Marine Creates Native American Powwow to Honor Veterans
By Rudi Williams
American Forces Press Service
UPPER MARLBORO, Md., Nov. 19, 1998 "I come to a powwow to be an Indian, to get a sense of myself. This is part of Indian spirituality, to help each other and to celebrate with each other. When I come to pow wows, I gain strength to carry on with my life." Rachel Snow, Assiniboin Tribe
Representatives of nearly 100 tribes from more than 30 states and Canada gathered here Nov. 7-8 to pay tribute to military veterans during the second annual National Native American Veterans Powwow.
"We hold the powwow to pay tribute to Native Americans who put their lives at risk to ensure the survival of future generations," said Marine Corps Gunnery Sgt. Shawn Arnold, co-founder of the year-old Native American Veteran's Pow Wow Committee, sponsor of the event.
Arnold, a Navajo Indian, said that upon arriving at Quantico Marine Base, Va., in September 1996, he found little information about Native American activities in the national capital region. That prompted him and his wife, Shana, along with Sam Windy Boy, a native of the Chippewa and Creek Rocky Boys Indian Reservation in Montana, to establish the Native American Veteran's Powwow Committee to honor active duty Native Americans and veterans.
"There are a lot of powwows that claim to honor veterans, but their appearance is kept to a minimum," Arnold said. "We wanted to honor veterans during November to coincide with DoD's American Indian and Alaska Native Heritage Month and Veterans Day activities on the mall in Washington."
Arnold also pointed out the significance of the powwow heritage and the connection between those ceremonies and traditional Veterans Day observances.
"A long time ago," Arnold explained, 'powwows were spiritual gatherings to cerebrate certain community events or to honor somebody who had come back from war. Tribes would hold a dance and people would sing songs that reflected deeds done in a battle or songs carried down from their ancestors when they were fighting, such as in the American Indian wars."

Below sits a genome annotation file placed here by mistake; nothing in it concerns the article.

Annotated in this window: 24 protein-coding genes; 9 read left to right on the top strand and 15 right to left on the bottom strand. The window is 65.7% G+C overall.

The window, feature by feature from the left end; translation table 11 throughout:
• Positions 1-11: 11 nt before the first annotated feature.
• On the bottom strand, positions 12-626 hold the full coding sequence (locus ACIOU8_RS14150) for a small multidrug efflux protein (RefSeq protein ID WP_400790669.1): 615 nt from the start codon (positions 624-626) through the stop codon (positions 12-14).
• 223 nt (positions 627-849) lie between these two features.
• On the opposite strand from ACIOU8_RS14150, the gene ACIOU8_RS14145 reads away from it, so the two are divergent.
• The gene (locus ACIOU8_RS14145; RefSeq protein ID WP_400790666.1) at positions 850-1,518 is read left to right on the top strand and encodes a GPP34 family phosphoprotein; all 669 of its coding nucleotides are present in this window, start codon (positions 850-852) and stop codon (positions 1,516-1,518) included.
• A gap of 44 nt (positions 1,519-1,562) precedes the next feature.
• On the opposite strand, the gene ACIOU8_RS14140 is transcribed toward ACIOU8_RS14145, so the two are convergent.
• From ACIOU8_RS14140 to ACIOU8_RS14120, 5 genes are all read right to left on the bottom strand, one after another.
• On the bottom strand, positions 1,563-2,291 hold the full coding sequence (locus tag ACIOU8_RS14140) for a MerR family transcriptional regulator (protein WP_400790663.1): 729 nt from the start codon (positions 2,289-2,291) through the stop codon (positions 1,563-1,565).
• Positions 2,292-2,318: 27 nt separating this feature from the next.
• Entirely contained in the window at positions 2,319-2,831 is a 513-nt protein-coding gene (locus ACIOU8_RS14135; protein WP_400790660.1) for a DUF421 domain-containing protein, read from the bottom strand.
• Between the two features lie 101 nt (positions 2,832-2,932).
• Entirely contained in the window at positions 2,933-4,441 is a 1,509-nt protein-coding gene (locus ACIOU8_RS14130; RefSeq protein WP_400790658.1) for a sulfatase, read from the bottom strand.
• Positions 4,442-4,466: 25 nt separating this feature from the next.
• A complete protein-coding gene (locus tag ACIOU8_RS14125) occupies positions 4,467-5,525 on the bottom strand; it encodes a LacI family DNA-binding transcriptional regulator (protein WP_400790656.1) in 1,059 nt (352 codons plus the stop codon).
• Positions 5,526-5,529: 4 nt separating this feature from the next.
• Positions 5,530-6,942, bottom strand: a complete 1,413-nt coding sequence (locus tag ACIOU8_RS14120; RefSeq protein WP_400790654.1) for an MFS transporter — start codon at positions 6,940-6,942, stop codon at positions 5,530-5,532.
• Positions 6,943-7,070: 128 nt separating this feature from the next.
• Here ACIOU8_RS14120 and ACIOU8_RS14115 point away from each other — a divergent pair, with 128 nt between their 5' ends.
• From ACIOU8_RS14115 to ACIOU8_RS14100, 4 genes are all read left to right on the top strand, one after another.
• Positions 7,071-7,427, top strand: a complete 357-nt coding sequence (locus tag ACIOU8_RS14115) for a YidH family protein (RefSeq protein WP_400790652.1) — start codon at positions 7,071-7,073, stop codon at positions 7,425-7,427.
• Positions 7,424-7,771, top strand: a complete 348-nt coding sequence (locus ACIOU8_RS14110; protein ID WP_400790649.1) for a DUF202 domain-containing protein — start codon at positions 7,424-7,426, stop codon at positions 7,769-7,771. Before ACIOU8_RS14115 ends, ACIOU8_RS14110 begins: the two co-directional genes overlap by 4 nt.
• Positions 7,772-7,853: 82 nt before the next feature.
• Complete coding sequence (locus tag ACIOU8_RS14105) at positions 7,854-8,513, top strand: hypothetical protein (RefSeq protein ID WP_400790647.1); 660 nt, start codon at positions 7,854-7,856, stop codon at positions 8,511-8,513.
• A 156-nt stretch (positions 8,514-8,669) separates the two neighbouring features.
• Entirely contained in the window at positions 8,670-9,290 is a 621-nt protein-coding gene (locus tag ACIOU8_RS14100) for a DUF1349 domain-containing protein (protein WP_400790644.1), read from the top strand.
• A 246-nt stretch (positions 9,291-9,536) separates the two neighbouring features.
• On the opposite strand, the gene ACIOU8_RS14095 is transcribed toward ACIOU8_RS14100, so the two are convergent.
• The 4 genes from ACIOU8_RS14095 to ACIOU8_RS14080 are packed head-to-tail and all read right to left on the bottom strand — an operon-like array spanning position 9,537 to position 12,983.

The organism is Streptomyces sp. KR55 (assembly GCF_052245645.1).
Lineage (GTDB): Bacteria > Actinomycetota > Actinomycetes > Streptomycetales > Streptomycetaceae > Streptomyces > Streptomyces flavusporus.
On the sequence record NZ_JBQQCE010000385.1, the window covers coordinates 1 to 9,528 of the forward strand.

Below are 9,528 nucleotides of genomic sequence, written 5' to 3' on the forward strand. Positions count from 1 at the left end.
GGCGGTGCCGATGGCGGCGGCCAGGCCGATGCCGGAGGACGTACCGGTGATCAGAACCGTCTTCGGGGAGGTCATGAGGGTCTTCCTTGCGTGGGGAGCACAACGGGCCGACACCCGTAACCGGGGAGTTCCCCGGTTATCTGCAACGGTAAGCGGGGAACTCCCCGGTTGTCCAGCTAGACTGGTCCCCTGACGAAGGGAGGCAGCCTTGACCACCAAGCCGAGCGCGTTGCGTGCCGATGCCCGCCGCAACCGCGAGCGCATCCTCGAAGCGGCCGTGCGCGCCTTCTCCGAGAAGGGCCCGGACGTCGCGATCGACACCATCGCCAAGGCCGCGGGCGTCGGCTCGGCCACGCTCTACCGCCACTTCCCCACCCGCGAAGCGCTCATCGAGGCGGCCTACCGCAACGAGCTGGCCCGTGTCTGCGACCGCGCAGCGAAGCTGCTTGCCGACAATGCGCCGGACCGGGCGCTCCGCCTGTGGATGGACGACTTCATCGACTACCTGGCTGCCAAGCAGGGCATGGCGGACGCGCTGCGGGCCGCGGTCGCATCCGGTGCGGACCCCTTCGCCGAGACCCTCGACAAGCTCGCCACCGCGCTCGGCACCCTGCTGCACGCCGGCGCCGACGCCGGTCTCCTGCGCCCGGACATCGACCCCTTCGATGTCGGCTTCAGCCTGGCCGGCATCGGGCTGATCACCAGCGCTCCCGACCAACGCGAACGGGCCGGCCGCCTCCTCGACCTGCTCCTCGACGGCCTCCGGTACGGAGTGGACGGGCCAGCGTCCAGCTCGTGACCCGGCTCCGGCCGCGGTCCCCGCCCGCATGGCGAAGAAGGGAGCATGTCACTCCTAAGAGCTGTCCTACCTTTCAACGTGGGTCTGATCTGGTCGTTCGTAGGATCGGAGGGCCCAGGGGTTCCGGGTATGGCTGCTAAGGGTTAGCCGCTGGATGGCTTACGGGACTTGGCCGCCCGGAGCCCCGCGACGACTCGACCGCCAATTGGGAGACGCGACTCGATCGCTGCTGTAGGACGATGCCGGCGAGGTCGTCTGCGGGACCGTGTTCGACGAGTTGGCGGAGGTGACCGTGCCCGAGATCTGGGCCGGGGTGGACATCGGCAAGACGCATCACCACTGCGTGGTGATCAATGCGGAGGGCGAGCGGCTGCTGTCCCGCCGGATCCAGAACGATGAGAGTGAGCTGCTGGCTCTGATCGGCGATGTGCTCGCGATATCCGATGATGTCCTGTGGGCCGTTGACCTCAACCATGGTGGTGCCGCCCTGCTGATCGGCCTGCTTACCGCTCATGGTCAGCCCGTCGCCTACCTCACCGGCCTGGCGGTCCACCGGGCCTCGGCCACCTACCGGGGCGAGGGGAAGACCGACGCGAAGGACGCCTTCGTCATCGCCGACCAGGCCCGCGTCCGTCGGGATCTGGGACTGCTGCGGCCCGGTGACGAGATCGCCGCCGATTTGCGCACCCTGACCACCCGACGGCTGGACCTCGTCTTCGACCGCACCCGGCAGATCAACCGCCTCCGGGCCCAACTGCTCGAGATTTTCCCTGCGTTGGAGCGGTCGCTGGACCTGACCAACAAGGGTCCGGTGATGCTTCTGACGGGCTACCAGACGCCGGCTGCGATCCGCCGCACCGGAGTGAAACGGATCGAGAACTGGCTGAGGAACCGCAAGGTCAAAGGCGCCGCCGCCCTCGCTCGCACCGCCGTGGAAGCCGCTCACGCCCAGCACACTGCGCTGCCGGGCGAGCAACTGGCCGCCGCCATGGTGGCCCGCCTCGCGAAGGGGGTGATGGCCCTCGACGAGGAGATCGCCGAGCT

"People came here at their own expense because they want to honor their veterans, just as Indians have honored their warriors throughout history," said Arnold, noncommissioned officer in charge of operations at the Officers Basic Course, Marine Corps Base, Quantico, Va.
Representatives from the military services, the House and Senate and several veterans' organizations participated in the powwow. Representing the Department of Defense, Navy Lt. Cmdr. Rod Hill told the gathering that DoD' observance of Native American Heritage Month reaffirms the country and armed forces' "commitment to acknowledging Native American contributions and honoring the unique heritage of this continent's first inhabitants."
"There's no question that many of you here today, as well as your forefathers, helped build today's unparalleled military force," said Hill, commander of the Navy element at the Defense Information School, Fort Meade, Md. "You have served with honor and distinction in every major conflict throughout our history."
The services have recognized Native American heroism in the past. According to Hill, the War Department awarded two Medals of Honor, 51 Silver Stars, 34 Distinguished Flying Crosses, 47 Bronze Stars and 71 Air Medals to Native Americans during World War II.
Hill also said that the heritage month observance provides the military the opportunity to remind service members about such heroes as Billy Walkabout -- the most decorated American Indian soldier of the Vietnam War -- who earned the Distinguished Service Cross, five Silver Stars and five Bronze Stars.